– Yes there are a myriad of possibilities. My rebuttal: Some possibilities are far less probable than others. I brought up the “broader canon of Singapore media” to demonstrate that there is a track record of local media caricaturing Indians and their mannerisms for comedic effect. So while there is a possibility this incident could be a storm in a teacup, a) this is exceptionally unlikely – for instance, why would the casting director be “testing Shrey’s range” by making an INDIAN actor speak in an exaggerated INDIAN accent as opposed to other, more foreign accents; and b) even if it is, it still doesn’t deal with systemic problems of media representation as highlighted by researched Kenneth Paul Tan.

        I’ve read Jonathan Haidt’s Atlantic article “The Coddling of the American Mind” before. Aaron Henlon writes a cogent rebuttal in “The Trigger Warning Myth” (https://newrepublic.com/article/122543/trigger-warning-myth). Quote: “That trigger warnings are rare, and may be of occasional benefit to professors like me who employ them, is too inconvenient a reality for those who are busy waging war on political correctness.” The problem here is that in American colleges, “political correctness” has been taken to the point of hysteria. That does not mean that all instances of “political correctness” are wrong – a Singapore where minorities are portrayed in a fairer and more nuanced way in the media, for example, would be good.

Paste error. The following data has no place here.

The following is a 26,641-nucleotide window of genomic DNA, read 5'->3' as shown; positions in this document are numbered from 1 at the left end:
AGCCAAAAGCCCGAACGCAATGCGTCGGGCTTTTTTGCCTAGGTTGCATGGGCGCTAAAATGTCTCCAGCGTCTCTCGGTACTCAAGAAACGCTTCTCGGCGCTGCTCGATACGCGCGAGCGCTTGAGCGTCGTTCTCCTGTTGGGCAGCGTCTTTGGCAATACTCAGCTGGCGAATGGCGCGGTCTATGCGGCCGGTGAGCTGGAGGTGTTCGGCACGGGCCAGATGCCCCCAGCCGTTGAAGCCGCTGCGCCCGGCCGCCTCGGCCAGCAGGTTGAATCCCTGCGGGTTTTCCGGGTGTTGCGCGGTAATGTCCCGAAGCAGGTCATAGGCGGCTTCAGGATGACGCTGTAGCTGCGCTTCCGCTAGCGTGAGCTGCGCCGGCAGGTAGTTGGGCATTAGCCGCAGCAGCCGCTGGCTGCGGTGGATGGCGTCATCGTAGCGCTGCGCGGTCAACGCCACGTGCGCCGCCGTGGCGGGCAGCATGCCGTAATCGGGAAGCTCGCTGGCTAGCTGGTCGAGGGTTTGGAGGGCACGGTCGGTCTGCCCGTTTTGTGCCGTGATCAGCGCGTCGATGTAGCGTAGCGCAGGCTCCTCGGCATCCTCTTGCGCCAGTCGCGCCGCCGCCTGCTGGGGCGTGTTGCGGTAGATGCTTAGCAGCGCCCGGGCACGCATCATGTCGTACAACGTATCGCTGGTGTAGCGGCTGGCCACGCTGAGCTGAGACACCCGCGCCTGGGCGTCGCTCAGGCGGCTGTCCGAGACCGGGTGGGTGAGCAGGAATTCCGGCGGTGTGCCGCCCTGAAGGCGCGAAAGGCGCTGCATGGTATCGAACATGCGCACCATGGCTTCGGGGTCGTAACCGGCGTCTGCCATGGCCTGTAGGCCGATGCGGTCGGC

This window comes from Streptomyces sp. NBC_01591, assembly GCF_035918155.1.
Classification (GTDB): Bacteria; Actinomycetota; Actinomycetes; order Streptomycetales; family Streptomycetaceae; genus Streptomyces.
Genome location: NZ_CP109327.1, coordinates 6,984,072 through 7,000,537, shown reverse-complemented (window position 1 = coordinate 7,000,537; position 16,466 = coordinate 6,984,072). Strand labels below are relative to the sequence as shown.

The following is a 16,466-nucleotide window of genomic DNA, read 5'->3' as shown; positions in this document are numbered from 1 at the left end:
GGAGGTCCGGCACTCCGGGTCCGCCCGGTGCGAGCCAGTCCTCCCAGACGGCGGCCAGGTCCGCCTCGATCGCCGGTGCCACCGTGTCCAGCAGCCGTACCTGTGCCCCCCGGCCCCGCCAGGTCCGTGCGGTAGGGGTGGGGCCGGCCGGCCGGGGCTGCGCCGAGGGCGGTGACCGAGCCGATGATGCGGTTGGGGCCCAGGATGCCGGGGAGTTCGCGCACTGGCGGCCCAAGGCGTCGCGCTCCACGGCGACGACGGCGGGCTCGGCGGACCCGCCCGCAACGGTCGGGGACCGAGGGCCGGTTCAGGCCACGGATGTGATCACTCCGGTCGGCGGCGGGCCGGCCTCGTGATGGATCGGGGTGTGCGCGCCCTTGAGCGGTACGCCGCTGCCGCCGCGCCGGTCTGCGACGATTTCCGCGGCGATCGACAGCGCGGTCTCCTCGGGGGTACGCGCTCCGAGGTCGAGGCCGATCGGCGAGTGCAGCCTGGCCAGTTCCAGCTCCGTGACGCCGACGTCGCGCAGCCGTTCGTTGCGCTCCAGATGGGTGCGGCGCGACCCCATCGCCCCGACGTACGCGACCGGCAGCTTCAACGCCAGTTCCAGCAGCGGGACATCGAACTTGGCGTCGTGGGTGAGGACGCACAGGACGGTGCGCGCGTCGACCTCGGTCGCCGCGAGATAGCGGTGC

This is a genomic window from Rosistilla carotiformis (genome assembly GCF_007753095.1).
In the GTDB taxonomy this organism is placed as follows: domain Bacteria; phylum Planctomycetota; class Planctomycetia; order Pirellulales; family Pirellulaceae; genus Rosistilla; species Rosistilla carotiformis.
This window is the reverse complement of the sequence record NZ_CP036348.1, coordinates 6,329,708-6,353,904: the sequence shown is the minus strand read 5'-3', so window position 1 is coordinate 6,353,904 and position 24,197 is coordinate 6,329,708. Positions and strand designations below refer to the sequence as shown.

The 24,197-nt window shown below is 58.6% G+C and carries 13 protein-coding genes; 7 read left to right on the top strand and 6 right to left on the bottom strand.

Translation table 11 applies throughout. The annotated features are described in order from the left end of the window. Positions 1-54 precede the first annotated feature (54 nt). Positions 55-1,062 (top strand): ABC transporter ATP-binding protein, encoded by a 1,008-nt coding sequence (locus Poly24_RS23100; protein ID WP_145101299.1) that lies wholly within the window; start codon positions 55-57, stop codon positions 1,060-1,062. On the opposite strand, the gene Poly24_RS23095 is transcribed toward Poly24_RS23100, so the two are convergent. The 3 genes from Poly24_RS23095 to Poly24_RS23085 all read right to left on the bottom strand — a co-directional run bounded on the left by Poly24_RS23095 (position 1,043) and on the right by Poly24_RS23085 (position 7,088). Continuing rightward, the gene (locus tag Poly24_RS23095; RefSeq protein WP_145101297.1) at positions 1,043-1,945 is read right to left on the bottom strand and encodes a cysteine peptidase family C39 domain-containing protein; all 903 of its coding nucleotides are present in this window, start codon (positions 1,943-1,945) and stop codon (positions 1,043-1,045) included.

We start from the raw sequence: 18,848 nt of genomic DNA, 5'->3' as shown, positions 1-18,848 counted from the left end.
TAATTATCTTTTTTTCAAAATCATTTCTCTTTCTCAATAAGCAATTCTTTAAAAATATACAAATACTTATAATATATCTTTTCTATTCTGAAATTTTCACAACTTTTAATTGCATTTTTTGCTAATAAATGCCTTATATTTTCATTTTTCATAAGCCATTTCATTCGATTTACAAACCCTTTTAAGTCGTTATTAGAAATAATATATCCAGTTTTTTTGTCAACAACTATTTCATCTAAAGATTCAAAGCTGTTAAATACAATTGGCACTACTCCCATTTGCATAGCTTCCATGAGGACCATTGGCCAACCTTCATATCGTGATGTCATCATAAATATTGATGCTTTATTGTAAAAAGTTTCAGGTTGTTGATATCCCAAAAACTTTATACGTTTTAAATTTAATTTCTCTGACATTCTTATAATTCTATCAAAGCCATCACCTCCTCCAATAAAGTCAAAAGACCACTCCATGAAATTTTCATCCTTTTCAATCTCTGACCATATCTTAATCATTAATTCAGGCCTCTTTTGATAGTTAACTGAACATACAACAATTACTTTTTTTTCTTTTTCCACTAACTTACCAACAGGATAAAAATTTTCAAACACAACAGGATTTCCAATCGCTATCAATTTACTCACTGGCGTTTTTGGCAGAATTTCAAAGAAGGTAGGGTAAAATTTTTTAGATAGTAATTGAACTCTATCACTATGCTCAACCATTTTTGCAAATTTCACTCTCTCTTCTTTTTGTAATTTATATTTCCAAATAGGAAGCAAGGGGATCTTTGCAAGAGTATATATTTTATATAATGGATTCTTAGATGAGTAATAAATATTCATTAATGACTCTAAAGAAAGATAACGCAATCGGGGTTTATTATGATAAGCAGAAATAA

Your concern seems to be that there’s no way to tell WHEN “political correctness” has been taken to the point of hysteria, because feelings are SUBJECTIVE. Here are some objective measures that could be used – a) A representative poll of various racial communities to determine what epithets they consider racist and hurtful; b) REACH or MDA outreach to a cross-section of racial communities to determine how they would like their own races to be represented on national media. “Subjectivity” seems like a dirty word, because anyone can then “subjectively” claim to be a victim. So, a good metric could be: Do a significant number of people within a minority community share the same sentiment, and do they agree about the degree of said harm? This helps mediate the variance of individual experiences, and create a “line of best fit”. Based on the social media uproar, it appears as if most Singaporean Indians are in support of Shrey.